on watch throughout the nation, and available for action in
a pinch.

In Europe, where wilderness has now reh·eated to the
Carpathians and Siberia, every thinking conservationist be-
moans its loss. Even in Britain, which has less room for land-
luxuries than almost any other civilized country, there is a
vigorous if belated movement for saving a few small spots
of semi-wild land.

Ability to see the cultural value of wilderness boils down,
in the last analysis, to a question of intellectual humility.
The shallow-minded modern who has lost his rootage in the
land assumes that he has already disGovered what is im-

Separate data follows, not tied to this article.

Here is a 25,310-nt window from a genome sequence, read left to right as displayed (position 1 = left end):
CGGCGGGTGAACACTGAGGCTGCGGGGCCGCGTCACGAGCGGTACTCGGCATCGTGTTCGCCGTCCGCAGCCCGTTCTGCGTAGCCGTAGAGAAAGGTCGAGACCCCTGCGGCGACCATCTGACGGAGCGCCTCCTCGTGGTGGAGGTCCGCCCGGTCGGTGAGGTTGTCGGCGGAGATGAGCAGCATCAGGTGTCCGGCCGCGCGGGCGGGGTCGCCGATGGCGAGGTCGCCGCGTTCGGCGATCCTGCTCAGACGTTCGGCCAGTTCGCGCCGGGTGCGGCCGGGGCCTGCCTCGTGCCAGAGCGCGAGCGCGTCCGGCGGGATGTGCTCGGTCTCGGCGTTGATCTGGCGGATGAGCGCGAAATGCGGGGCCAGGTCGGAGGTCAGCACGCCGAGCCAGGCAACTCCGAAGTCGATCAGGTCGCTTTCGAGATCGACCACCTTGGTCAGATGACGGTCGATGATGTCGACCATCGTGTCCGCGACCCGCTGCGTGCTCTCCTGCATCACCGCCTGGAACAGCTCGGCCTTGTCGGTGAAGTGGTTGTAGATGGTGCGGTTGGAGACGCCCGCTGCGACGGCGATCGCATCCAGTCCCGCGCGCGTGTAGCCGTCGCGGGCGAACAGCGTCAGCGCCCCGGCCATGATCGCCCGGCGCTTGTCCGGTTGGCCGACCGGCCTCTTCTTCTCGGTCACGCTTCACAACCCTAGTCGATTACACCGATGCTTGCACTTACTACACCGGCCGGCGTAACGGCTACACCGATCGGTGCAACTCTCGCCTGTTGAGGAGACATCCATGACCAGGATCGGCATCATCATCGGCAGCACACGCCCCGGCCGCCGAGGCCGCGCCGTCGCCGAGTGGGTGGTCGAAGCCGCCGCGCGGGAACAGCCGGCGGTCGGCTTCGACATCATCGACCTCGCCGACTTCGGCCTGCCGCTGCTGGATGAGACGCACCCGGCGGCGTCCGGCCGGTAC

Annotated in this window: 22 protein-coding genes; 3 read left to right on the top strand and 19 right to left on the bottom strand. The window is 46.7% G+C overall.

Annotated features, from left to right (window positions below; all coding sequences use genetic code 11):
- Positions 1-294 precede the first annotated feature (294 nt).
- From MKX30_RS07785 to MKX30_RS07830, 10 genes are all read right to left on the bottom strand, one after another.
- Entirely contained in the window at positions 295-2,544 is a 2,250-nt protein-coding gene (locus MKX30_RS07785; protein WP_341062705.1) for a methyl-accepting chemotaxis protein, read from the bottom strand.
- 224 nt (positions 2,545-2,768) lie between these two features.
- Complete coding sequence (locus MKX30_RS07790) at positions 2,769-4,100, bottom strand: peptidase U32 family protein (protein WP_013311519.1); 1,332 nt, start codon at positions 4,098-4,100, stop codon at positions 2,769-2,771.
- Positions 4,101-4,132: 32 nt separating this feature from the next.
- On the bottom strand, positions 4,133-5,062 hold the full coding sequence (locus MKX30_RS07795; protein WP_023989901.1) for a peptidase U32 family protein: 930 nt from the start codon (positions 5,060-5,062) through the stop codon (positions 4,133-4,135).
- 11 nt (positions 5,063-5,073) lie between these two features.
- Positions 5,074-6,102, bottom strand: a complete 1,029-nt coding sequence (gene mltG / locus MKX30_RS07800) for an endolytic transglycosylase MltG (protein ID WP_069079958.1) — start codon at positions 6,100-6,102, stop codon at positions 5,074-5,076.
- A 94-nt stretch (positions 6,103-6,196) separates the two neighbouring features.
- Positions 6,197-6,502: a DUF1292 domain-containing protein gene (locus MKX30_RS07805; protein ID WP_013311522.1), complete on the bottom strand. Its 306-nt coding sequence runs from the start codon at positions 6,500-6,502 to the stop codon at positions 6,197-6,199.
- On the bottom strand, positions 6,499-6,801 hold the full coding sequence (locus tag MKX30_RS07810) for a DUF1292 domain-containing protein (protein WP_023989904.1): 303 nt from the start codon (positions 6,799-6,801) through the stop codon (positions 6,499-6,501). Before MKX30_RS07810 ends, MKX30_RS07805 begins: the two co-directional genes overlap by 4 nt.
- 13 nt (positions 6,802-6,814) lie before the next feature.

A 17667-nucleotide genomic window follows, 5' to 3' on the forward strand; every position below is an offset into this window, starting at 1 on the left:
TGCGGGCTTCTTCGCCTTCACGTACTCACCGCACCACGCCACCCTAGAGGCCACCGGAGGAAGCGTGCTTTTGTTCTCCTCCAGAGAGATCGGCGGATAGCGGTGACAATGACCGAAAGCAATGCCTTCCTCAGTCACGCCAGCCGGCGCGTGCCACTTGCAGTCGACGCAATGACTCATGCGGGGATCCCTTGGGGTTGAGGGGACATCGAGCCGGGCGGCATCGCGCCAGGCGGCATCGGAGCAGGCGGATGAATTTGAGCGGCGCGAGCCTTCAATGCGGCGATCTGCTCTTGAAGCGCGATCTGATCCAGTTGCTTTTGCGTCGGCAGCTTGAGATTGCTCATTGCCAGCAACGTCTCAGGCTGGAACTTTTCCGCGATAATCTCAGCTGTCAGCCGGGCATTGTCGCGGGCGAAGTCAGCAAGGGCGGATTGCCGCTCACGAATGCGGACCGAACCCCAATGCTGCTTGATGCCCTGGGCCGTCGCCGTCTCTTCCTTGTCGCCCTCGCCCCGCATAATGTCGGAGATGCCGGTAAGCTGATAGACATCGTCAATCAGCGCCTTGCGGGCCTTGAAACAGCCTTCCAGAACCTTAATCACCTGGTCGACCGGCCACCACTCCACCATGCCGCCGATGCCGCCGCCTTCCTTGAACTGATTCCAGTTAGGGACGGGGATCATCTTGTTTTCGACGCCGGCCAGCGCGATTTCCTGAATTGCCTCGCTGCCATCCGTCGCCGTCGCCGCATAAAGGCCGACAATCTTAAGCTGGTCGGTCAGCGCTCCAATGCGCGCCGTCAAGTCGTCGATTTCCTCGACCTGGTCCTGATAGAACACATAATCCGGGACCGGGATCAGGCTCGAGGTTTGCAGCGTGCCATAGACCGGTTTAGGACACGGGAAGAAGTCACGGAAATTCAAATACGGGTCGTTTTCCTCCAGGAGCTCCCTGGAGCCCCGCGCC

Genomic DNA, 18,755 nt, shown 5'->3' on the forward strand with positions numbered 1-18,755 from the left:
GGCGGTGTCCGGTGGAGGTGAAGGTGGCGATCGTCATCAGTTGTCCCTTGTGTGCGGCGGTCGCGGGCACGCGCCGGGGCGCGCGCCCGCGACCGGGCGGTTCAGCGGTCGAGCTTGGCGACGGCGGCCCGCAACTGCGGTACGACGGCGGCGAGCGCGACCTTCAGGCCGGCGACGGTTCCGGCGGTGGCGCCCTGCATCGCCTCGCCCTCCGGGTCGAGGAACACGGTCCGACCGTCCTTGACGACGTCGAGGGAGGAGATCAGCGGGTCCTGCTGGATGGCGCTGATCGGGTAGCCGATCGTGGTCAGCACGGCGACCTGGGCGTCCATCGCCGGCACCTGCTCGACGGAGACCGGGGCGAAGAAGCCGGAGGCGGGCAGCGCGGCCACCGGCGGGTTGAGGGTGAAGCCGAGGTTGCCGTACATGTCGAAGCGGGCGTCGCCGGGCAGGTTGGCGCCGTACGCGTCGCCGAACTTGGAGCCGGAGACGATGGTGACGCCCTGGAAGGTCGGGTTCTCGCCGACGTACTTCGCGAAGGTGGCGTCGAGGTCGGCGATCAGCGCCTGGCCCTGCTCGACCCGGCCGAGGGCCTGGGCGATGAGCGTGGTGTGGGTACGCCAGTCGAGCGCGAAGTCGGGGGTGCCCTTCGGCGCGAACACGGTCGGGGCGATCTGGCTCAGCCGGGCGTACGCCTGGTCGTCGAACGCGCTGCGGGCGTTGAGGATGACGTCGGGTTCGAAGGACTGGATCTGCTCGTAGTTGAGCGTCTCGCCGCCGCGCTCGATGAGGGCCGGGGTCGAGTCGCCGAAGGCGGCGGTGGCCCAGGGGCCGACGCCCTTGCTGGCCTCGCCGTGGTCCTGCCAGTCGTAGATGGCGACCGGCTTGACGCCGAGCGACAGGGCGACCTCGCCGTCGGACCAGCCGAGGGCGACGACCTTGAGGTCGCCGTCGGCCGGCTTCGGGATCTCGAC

portant; it is such who prate of empires, political or eco-
nomic, that will last a thousand years. It is only the scholar
who appreciates that all history consists of successive excur-

, sions from a single starting-point, to which man returns again
and again to organize yet another search for a durable scale
of values. It is only the scholar who understands why the

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raw wilderness gives definition and meaning to the human
enterprise.

The Land Ethic

When god-like Odysseus returned from the wars in Troy,
he hanged all on one rope a dozen slave-girls of his house-
hold whom he suspected of misbehavior during his absence.

This hanging involved no question of propriety. The girls
were property. The disposal of property was then, as now, a
matter of expediency, not of right and wrong.